Please, can you tell me, is it day or night?
—A Sudanese refugee resettled in Minnesota
It could be night, broken—as clumps of snow
fall dark against the sky and could be pieces of the sky’s body
come down, torn edges, someone tore them, some booligan,
the way the desert lions tore at the flesh of the boys running,
how many were left behind to bleach among the rocks
and in memory, things happening that have no name,
mother’s arm hacked and burned, and this snow,
pieces of sky changing as they fall into white
cold that coats all things, the way the night does
when you sleep through it with your eyes open and the roaring.
Published in From the Other Room (Slate Roof Press).
Anna M. Warrock’s latest book is From the Other Room, Slate Roof Press Chapbook Award winner. Besides appearing in The Sun, The Madison Review, Poiesis, and other journals, her work was anthologized in Kiss Me Goodnight, writing by women who were girls when their mothers died, a Minnesota Book Award Finalist. She has held seminars on understanding grief and loss through poetry, and her poems have been choreographed, set to music, and inscribed in a Boston area subway station.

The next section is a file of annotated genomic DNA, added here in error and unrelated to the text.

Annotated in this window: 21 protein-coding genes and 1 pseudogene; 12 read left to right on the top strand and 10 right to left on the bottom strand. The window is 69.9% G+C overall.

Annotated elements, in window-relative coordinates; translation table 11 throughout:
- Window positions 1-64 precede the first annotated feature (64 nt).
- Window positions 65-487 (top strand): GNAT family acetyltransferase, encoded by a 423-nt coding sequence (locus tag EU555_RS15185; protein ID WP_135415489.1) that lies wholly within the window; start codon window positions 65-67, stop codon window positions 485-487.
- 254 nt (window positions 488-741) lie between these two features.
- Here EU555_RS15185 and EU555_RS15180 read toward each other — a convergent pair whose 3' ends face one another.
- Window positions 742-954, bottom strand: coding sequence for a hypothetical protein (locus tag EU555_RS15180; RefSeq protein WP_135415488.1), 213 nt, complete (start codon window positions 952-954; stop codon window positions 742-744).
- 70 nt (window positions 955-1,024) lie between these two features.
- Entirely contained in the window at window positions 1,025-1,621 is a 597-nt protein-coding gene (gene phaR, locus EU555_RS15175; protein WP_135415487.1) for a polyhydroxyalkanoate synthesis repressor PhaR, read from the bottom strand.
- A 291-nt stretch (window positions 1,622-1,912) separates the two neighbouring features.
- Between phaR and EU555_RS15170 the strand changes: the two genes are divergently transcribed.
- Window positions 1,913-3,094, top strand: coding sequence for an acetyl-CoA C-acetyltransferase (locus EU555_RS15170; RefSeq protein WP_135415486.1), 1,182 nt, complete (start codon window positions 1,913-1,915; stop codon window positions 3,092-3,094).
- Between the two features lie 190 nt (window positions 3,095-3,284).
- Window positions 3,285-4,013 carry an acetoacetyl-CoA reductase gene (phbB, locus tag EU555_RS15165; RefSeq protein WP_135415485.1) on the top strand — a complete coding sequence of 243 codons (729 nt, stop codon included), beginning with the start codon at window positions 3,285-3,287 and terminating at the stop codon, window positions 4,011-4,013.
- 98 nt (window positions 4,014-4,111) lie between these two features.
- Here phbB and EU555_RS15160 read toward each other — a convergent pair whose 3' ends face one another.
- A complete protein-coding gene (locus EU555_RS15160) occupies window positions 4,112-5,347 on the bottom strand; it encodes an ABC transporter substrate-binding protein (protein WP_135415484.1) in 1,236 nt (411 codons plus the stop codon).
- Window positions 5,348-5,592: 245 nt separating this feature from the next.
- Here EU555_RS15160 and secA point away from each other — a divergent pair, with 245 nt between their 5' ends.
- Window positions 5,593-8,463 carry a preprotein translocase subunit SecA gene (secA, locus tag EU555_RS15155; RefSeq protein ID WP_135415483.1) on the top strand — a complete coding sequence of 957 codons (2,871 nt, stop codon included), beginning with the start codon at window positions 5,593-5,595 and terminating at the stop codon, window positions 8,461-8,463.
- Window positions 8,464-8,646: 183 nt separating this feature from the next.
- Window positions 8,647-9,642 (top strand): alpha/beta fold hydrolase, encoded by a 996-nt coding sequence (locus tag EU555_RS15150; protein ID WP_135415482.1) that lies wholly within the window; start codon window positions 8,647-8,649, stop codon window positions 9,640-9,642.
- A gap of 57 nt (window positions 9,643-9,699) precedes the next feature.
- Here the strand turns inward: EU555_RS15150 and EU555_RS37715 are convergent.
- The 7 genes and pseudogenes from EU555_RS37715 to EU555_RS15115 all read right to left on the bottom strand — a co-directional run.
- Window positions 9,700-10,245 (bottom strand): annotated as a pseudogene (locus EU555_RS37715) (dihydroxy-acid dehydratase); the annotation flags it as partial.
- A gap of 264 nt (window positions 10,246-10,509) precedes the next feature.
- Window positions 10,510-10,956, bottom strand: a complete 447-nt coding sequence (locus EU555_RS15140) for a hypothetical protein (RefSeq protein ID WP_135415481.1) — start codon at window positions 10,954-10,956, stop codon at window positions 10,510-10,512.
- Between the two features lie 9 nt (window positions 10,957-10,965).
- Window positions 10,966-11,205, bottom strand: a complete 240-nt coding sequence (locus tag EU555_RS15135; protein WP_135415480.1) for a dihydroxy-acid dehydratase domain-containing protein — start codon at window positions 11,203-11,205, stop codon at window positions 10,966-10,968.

On why poetry matters: “A good poem tells a truth that resonates in the reader’s body and soul—reverberating beyond words.”